Teachers have been priced out of the school districts where they teach. Even lawyers have left the region in a huff. And as investors still keen to park their money in Silicon Valley look for ways to squeeze value out of what’s already there, no property is getting a free pass, not even mobile home parks.
On her first day driving around the park, Pavlick collected 10 bags of bottles and cans. Total Value: $40.
“Next Thursday, how about 20 donations?” she wrote to Plaza del Rey’s Nextdoor community forum.
It costs only $200 to file the initial paperwork to get a measure on the ballot in Sunnyvale. But getting a ballot measure passed is more expensive and difficult, said Juliet Brodie, an attorney who represented the Mountain View Tenants Coalition in its successful push for rent control last year.
Proponents have to publish a notice of intent in local newspapers, get the ballot measure written, gather signatures of at least 10 percent of the city’s eligible voters and win a majority of votes. Printing costs alone can push costs into the thousands of dollars.
“You can’t just take a notepad and get signatures,” Brodie said.
When Pavlick bought her home in 1989, she paid $65,000 plus $356 in monthly space rent, which also included water, garbage, sewage and cable. She was a business systems analyst, working for companies such as Memorex and Genentech. The park was close to her job, and its affordability meant that she could get a two-bedroom, allowing her to care for her late mother, who had Alzheimer’s disease.
The original owners kept Plaza del Rey in the family for more than four decades until granddaughter Shereen Caswell sold it to Carlyle in 2015 (Caswell could not be reached for comment).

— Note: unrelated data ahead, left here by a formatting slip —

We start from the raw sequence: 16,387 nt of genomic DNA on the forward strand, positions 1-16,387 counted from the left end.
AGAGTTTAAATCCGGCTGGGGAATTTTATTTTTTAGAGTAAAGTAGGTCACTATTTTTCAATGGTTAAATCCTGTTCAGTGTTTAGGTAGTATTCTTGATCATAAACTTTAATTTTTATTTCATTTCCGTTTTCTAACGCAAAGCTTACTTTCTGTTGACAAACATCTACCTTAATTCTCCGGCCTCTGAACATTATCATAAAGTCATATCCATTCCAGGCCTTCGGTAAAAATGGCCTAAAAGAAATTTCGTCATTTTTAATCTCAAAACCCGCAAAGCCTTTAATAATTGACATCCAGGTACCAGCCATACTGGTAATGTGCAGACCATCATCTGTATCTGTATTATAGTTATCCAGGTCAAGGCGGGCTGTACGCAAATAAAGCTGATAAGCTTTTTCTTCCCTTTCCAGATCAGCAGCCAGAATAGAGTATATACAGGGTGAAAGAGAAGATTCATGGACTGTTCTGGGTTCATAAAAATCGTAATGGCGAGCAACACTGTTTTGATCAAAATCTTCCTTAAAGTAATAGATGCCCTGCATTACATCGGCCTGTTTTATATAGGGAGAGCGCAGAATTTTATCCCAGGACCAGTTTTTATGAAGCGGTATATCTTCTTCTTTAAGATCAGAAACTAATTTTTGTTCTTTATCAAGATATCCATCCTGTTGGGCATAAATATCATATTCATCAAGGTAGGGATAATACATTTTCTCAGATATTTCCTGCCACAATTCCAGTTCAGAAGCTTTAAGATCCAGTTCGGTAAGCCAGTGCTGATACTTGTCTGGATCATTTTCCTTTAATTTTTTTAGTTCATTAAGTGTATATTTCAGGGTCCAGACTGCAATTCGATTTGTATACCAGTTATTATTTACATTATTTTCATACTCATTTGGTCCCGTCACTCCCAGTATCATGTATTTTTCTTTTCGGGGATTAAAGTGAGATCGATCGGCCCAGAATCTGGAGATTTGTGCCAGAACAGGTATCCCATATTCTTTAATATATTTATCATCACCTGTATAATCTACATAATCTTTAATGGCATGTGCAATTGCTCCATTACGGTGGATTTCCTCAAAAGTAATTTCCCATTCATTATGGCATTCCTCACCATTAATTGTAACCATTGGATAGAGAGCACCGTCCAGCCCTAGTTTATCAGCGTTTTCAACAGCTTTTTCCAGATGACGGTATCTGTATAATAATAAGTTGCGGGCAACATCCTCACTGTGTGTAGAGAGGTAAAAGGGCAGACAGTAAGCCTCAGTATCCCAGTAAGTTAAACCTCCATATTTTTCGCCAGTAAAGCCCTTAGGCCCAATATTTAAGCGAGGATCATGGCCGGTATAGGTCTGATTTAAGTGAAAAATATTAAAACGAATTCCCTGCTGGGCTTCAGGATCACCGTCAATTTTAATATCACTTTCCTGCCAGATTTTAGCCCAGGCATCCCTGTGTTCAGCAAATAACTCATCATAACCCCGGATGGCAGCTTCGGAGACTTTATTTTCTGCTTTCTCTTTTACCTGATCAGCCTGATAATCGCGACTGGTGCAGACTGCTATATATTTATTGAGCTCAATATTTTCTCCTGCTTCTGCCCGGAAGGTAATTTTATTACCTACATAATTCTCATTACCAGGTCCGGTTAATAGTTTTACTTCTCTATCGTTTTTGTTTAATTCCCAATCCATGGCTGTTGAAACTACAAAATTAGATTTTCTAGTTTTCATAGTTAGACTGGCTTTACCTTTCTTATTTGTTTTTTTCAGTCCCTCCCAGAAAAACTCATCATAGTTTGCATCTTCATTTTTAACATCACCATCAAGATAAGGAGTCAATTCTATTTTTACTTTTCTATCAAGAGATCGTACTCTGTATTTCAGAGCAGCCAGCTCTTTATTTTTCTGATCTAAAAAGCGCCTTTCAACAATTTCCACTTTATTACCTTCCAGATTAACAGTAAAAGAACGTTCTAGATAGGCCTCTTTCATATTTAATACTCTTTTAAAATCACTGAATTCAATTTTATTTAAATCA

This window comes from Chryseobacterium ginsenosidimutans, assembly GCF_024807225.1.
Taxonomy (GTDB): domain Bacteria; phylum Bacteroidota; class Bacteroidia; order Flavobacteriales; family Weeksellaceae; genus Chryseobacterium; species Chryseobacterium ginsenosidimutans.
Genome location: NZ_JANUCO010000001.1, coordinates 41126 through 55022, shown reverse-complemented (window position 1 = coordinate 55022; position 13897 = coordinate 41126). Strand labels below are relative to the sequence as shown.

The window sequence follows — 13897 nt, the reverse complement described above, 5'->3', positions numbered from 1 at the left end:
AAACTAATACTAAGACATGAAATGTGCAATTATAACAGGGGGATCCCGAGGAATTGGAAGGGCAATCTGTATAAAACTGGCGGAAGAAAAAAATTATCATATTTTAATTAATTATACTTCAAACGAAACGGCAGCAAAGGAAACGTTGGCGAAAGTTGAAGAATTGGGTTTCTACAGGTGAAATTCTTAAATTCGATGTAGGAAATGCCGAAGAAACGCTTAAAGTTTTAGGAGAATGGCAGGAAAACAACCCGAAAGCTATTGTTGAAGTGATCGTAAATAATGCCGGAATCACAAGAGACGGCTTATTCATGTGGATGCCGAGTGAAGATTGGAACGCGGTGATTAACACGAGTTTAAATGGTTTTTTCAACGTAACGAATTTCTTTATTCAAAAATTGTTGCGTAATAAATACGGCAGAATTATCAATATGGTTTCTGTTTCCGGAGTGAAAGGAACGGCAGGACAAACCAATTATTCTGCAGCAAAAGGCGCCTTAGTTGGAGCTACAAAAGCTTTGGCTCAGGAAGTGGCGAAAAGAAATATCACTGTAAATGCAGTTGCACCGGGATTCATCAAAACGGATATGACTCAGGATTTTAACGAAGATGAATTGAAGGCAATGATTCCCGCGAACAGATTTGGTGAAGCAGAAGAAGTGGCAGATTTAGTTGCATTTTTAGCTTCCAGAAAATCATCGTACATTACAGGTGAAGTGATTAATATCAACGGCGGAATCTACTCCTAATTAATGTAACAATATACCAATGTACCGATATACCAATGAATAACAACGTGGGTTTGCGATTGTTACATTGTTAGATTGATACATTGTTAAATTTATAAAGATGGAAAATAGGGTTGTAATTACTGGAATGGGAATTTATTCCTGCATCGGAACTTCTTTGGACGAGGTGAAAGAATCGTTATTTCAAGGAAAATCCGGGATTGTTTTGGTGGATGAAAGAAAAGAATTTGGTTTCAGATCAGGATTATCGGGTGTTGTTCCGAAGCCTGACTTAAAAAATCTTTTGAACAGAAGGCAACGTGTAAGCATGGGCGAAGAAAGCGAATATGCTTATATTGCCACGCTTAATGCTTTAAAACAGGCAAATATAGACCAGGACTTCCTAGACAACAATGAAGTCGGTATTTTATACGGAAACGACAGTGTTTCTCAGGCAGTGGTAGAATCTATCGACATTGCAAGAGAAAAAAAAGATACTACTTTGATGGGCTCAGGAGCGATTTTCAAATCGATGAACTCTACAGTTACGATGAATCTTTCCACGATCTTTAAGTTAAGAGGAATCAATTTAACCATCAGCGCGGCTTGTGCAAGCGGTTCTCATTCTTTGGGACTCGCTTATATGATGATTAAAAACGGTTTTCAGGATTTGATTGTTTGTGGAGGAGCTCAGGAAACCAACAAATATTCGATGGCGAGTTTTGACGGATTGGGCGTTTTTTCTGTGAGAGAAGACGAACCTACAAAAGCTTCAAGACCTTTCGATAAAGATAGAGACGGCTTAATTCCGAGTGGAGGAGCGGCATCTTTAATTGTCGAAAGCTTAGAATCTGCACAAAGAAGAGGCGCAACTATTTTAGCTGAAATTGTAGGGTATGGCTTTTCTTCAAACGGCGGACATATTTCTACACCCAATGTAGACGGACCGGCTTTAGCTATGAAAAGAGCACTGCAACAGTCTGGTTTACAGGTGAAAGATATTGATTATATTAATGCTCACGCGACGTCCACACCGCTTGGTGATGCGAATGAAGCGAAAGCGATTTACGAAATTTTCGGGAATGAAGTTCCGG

Today, Pavlick pays $1,004 for space rent, the result of incremental rent increases over nearly 30 years. Residents now cover the cost of all utilities, in addition to personal property taxes and the cost of maintaining their homes, patios and yards.
On top of doubling the space rent increase in 2016 from previous years (residents have long paid increases of 3 percent to 4 percent a year, comparable to neighboring parks), Carlyle raised the space rents for new residents to $1,600, nearly 40 percent more than the park average.
Earlier this year the firm offered residents a five-year lease that would cap rent increases at 4 percent a year, but only if they also agreed to sign a contract that would give Carlyle the right to make the first bid if a homeowner decided to sell. Carlyle declined to comment on the rent increases or its plans for the park after the five-year period is up.
As of May, around 70 percent of residents have signed the lease. Those who have not signed might see rents increase to market value, Carlyle declined to define what this would be.
Mobile home owners face a “double whammy,” according to housing lawyers, because unlike traditional homeowners, they don’t own the land beneath their houses. That means they can’t expect a windfall when they sell. Newer, larger mobile homes can go for as much as $400,000, according to local Realtors, but older homes in the park can sell for as little as $120,000.
Recent space rent increases have hurt homeowners looking to sell because Realtors estimate that for every $100 increase in space rent, a home loses $10,000 in value.
And unlike renters, who can easily up and leave, mobile home owners are saddled with a house that is, despite the name, difficult to move. Some homes exceed 1,800 square feet, with multiple bedrooms and bathrooms. Many are brought into the park in pieces and built on site.
Taking apart and transporting a mobile home can cost tens of thousands of dollars. Putting one back together can cost even more. And once a home has been uprooted, homeowners have to find a new space for it.
“Just move, just move,” said Pavlick, mimicking those who believe that the solution to her problem is to leave. “Move where?”